Ivan loves a crowd. The big, black horse shakes his head, his mane flying, as soon as he enters the ring.
Xairel, on the other hand, is more reserved, though just as skilled in the ring. The light-colored horse knows how to respond to the most delicate touch of his master's hand, and doesn't flinch as a 12-foot pole swings around his head.
Since the age of 3, Julio Mendoza has worked with horses.
Now 33, Mendoza, a native of Ecuador, is a skilled horseman in dressage. He is an International Federation of Equestrian Sports trainer and instructor. He competes around the country, and last year competed in the Pan American games in Mexico.
He hosts clinics on dressage and teaches lessons for all ages and skills at his base facility, Mendoza Dressage in Union Bridge.
On June 23, he'll show off both Ivan and Xairel at the Potomac Valley Dressage Association Ride for Life's Dancing Horse Challenge. The program will showcase both his and the horses' skills while raising money for a good cause.
Now in its ninth year, PVDA Ride for Life is a two-day event that benefits the John Hopkins Avon Foundation Breast Cancer Center. Held at Prince George's Equestrian Center, in Upper Marlboro, the event is a licensed dressage competition that also hosts the popular "dancing horse" competition on Saturday evening.
"This is my second year in the challenge, and I love it," said Mendoza, whose act last year featured him riding while a twirling a flamenco dancer performed in tandem. "It is an honor to be in ... the challenge and compete and support Ride for Life."
"We've been competing and watching the show several years," said Jessica Mendoza, Julio's wife, about the Ride for Life. "They have performers from all over."
For Xairel's entry in this year's dance event, Mendoza will perform "La Garrocha," which will feature him twirling the 12-foot pole — the garrocha — while riding. Once used to protect a horse from bulls while moving cattle to different pastures in Spain, the garrocha is now used in dressage as an artistic tool.
"It takes a good rider, and the horse has to be a little older and more mature," Jessica said of the "La Garrocha" routine. "You have to create a trust and bond together to do a performance like this. It's a huge crowd, lots of lights and music. A lot of horses are afraid to do that."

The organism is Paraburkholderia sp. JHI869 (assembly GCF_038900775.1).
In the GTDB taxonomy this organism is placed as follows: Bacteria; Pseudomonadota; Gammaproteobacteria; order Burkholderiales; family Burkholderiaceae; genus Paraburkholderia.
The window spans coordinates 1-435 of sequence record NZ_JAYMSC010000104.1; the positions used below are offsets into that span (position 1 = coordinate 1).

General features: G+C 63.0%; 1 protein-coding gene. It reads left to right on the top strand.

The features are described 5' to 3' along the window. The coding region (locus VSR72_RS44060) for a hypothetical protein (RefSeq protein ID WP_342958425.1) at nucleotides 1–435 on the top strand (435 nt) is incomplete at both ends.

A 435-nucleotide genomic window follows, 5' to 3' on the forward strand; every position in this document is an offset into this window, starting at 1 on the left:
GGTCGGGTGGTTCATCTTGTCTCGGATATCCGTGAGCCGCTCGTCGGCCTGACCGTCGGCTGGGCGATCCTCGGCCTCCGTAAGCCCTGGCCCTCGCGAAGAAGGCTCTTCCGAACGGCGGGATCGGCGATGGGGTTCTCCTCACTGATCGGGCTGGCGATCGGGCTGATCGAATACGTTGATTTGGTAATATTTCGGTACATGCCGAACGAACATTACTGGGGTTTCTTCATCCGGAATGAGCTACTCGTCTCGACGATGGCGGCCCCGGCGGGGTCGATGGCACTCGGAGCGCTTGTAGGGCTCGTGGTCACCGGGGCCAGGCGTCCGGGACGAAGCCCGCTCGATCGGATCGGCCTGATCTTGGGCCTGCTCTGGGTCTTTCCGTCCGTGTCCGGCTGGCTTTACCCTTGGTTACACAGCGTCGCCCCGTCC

On a recent weekday, Mendoza and Xairel made the routine look commonplace as they went over it in the ring. The trainer had high praise for the discipline of his partner.
"He is adorable," Mendoza said of 9-year-old Xairel. "He is so good."
Mendoza's other entry in the dance competition features Ivan in a freestyle dressage event.
"Ivan will dance to upbeat music," Jessica said. "He'll have a lot of fun with it."
While Mendoza learned dressage from his father and grandfather in Ecuador, he has been able to compete more since moving to the United States in 2007. In Ecuador, riding is geared more toward bull fighting or jumping, Jessica said.
"Dressage is very competitive and highly respected," Jessica said of dressage in the United States. "He has a lot more fun competing in dressage here. The people take it more seriously. There is so much more you can do with it and the horse."
At the stables in Union Bridge, Mendoza teaches and trains. He rides 13 horses every day but Sunday, when he and his family relax.
"We are really happy here," said Mendoza of the stable facility. "I am very lucky."
After gaining U.S. citizenship, Mendoza's goal is to compete in the 2016 Olympics in Brazil for dressage.
"Everything is possible," he said. "You never know."
Mendoza Dressage is located in Union Bridge. For more information, call 301-801-9353 or email email@example.com. The PVDA Ride for Life will take place June 23 and 24 at Prince George's Equestrian Center in Upper Marlboro. The Dancing Horse Challenge will take place Saturday, June 23, at 6 p.m. For more information, visit pvdarideforlife.org.Copyright © 2015, The Baltimore Sun